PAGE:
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I want a voltage controlled resistor for high voltages for a project I'm working on and using a common emitter/source transistor to shunt current into ground in order to get a desired voltage is not working well in my circuits because it is generating its own current. I need a true, end to end voltage controlled variable resistor with input voltage through the top and load on the bottom.

I've heard Jfets can act as resistors but in my simulations the source voltage just seems to copy whatever the voltage is on the gate. What am I doing wrong? Can you not use a jfet as a end to end resistor?

It should be noted that I plan on using a digital feedback loop to negate any non-linearity and that I will use a SIC Jfet for the high voltages.

To clarify, I effectively need a drop in resistor replacement that I can control with voltage

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    \$\begingroup\$ "...in order to get a desired voltage" - if the goal is to get a particular voltage, why do you need a voltage controlled resistance? \$\endgroup\$ – Bruce Abbott Feb 22 '16 at 3:20
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    \$\begingroup\$ FETs (or BJTs, for that matter) do not act as resistors, i.e. Is is not going to be proportional to Vsd, although the name "transistor" is combined of the words "transfer" and "resistor". A transistor is much more like a controlled current source than a resistor. FET can be used as a voltage-controlled resistor for small-signal applications, but that is not what you need. It sounds like you're trying to do something very simple if a very roundabout way. \$\endgroup\$ – biggvsdiccvs Feb 22 '16 at 3:44
  • \$\begingroup\$ I've heard Jfets can act as resistors but in my simulations the source voltage just seems to copy whatever the voltage is on the gate. What am I doing wrong? Actually, nothing. With the load tied from source to ground, The FET is a source follower. Look it up... Questions: 1. What's your source voltage, your load resistance, and what kind of voltage variation do you need across the load? 2. Does your load have to be high-side driven or can it be low-side driven? 3. How about adding a schematic to your post so we'll all be on the same page. 4. are we talking MOSFETs or JFETs? \$\endgroup\$ – EM Fields Feb 22 '16 at 10:15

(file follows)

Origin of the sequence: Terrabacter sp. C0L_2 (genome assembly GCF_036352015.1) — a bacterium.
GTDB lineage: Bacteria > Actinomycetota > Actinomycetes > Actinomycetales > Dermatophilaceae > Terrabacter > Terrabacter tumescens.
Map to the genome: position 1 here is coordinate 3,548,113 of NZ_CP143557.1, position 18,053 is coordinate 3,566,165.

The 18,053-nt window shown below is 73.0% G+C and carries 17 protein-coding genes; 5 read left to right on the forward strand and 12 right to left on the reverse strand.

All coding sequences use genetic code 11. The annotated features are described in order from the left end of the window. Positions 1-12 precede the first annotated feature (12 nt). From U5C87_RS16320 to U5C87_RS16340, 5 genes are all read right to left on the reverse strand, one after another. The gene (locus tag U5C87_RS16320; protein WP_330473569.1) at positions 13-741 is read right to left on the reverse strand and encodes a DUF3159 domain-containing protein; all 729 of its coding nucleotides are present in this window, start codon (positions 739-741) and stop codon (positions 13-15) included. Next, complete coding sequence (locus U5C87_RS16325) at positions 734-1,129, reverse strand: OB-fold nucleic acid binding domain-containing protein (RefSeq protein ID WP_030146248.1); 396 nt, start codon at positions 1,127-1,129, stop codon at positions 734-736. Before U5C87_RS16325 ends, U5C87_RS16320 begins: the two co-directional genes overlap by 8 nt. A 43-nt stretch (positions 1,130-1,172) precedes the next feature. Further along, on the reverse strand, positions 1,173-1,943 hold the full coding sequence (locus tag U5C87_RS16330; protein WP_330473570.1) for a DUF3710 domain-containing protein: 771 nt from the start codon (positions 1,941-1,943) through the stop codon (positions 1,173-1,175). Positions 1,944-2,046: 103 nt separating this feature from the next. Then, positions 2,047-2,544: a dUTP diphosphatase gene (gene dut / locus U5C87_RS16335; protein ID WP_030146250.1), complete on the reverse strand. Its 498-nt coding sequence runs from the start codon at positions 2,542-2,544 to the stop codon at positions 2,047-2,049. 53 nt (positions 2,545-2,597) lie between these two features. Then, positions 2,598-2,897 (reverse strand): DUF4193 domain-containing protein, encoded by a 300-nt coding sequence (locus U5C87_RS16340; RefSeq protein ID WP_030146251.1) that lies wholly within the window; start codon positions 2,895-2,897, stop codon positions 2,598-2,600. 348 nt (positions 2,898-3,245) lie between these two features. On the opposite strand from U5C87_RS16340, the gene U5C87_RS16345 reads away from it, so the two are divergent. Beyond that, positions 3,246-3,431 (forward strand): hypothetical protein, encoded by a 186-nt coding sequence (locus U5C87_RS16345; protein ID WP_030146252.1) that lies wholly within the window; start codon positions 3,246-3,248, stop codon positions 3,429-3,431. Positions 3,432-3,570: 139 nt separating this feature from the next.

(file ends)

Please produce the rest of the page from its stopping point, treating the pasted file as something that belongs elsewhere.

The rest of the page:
• \$\begingroup\$ @BruceAbbott: If the goal is to drop a particular voltage across, or pass a particular current through the load, using a fixed voltage source, then a variable resistance in series with the load and the source will allow that to happen and a voltage variable resistance will allow it to be done automagically, with feedback, which the OP plans to use. \$\endgroup\$ – EM Fields Feb 22 '16 at 10:24
  • \$\begingroup\$ Sorry I should have been a little more clear, effectively what I need is a drop in resistor replacement, not necessarily a voltage control. \$\endgroup\$ – coinmaster Feb 22 '16 at 13:30
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A FET (MOSFET or JFET) only approximates a fixed resistance when the drain-source voltage is relatively low (say less than a few V); when VDS is high, it approximates a constant current source. The value of the resistance or of the current depends on the gate-source voltage.

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The Voltage controlled resistance characteristic only holds true at low voltages like jp314 stated .So for high voltages you would be looking at lots of devices in series ,this is not looking practical .An alternative approach is to use LDRs .The old big ones like ORP12 which is being remanufactured will take 100V or more while keeping a proper linear VI curve.These days you can use Leds to drive them .Galvanic isolation could be a real benefit if you are dealing with high V.These LDRs are slow to respond however .Another way is to get 2 resisters whose series sum represents R max and one of the resisters represents Rmin .For example 2 1K resisters with a semiconductor switch like a mosfet across one of them is a set up for Rmax =2K Rmin=1K .Now you just use PWM to drive the switch and filter out the PWM as needed.

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  • \$\begingroup\$ I thought SIC Jfets were different because they run on ultra high voltages? This is the one I was looking at infineon.com/dgdl/… I looked into LDRs but they don't have a very wide range of on resistances and they are supposed to be very slow to respond. The resistor thing you talked about seems to only be of 2 selectable resistance values unless I'm misunderstanding? \$\endgroup\$ – coinmaster Feb 22 '16 at 13:32
  • \$\begingroup\$ @coinmaster .The resister thing allows any resistance to be selected between Your fixed values Rmin and Rmax.If the duty cycle in the example I gave was 50% the effective resistance would be 1K5 .Your SiC fet will hack High voltages but it still only behaves like a resister at relatively low volts. \$\endgroup\$ – Autistic Feb 22 '16 at 19:20
  • \$\begingroup\$ Hmmm, that resistor thing sounds pretty good, do you mind drawing a schematic for me? \$\endgroup\$ – coinmaster Feb 22 '16 at 22:06

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